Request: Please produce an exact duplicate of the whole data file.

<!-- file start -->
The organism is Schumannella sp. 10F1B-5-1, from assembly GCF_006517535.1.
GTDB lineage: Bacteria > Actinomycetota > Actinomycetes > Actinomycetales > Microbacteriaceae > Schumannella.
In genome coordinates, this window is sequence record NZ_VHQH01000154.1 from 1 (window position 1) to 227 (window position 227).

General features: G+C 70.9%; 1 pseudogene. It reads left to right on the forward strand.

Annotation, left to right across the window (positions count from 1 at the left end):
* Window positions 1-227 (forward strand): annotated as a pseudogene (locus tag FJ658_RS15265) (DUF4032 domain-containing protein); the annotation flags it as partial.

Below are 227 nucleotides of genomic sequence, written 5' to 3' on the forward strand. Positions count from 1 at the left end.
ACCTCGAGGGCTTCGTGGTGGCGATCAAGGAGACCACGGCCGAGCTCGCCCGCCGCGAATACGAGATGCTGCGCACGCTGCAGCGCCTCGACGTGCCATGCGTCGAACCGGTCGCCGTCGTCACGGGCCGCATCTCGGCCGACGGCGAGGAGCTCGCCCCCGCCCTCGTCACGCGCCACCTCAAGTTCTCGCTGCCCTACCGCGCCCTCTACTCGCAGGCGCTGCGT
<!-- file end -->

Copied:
The organism is Schumannella sp. 10F1B-5-1, from assembly GCF_006517535.1.
GTDB lineage: Bacteria > Actinomycetota > Actinomycetes > Actinomycetales > Microbacteriaceae > Schumannella.
In genome coordinates, this window is sequence record NZ_VHQH01000154.1 from 1 (window position 1) to 227 (window position 227).

General features: G+C 70.9%; 1 pseudogene. It reads left to right on the forward strand.

Annotation, left to right across the window (positions count from 1 at the left end):
* Window positions 1-227 (forward strand): annotated as a pseudogene (locus tag FJ658_RS15265) (DUF4032 domain-containing protein); the annotation flags it as partial.

Below are 227 nucleotides of genomic sequence, written 5' to 3' on the forward strand. Positions count from 1 at the left end.
ACCTCGAGGGCTTCGTGGTGGCGATCAAGGAGACCACGGCCGAGCTCGCCCGCCGCGAATACGAGATGCTGCGCACGCTGCAGCGCCTCGACGTGCCATGCGTCGAACCGGTCGCCGTCGTCACGGGCCGCATCTCGGCCGACGGCGAGGAGCTCGCCCCCGCCCTCGTCACGCGCCACCTCAAGTTCTCGCTGCCCTACCGCGCCCTCTACTCGCAGGCGCTGCGT